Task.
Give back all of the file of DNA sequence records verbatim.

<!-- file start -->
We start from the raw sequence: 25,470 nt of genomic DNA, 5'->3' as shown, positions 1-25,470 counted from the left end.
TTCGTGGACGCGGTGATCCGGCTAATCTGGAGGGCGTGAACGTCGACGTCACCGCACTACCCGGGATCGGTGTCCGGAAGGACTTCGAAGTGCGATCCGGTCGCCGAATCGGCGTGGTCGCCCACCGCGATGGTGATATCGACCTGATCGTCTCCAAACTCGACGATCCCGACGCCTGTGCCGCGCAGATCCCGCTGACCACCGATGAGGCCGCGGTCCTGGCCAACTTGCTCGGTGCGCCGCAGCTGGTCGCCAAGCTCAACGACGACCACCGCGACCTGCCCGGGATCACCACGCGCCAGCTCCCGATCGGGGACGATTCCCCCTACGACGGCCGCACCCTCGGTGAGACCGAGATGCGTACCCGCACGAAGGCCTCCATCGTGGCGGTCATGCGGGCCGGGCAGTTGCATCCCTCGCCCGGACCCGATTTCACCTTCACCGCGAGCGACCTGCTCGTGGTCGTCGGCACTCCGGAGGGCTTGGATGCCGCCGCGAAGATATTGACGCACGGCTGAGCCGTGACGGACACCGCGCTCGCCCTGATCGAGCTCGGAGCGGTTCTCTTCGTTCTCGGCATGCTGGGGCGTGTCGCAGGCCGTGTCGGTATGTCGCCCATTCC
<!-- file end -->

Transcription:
We start from the raw sequence: 25,470 nt of genomic DNA, 5'->3' as shown, positions 1-25,470 counted from the left end.
TTCGTGGACGCGGTGATCCGGCTAATCTGGAGGGCGTGAACGTCGACGTCACCGCACTACCCGGGATCGGTGTCCGGAAGGACTTCGAAGTGCGATCCGGTCGCCGAATCGGCGTGGTCGCCCACCGCGATGGTGATATCGACCTGATCGTCTCCAAACTCGACGATCCCGACGCCTGTGCCGCGCAGATCCCGCTGACCACCGATGAGGCCGCGGTCCTGGCCAACTTGCTCGGTGCGCCGCAGCTGGTCGCCAAGCTCAACGACGACCACCGCGACCTGCCCGGGATCACCACGCGCCAGCTCCCGATCGGGGACGATTCCCCCTACGACGGCCGCACCCTCGGTGAGACCGAGATGCGTACCCGCACGAAGGCCTCCATCGTGGCGGTCATGCGGGCCGGGCAGTTGCATCCCTCGCCCGGACCCGATTTCACCTTCACCGCGAGCGACCTGCTCGTGGTCGTCGGCACTCCGGAGGGCTTGGATGCCGCCGCGAAGATATTGACGCACGGCTGAGCCGTGACGGACACCGCGCTCGCCCTGATCGAGCTCGGAGCGGTTCTCTTCGTTCTCGGCATGCTGGGGCGTGTCGCAGGCCGTGTCGGTATGTCGCCCATTCC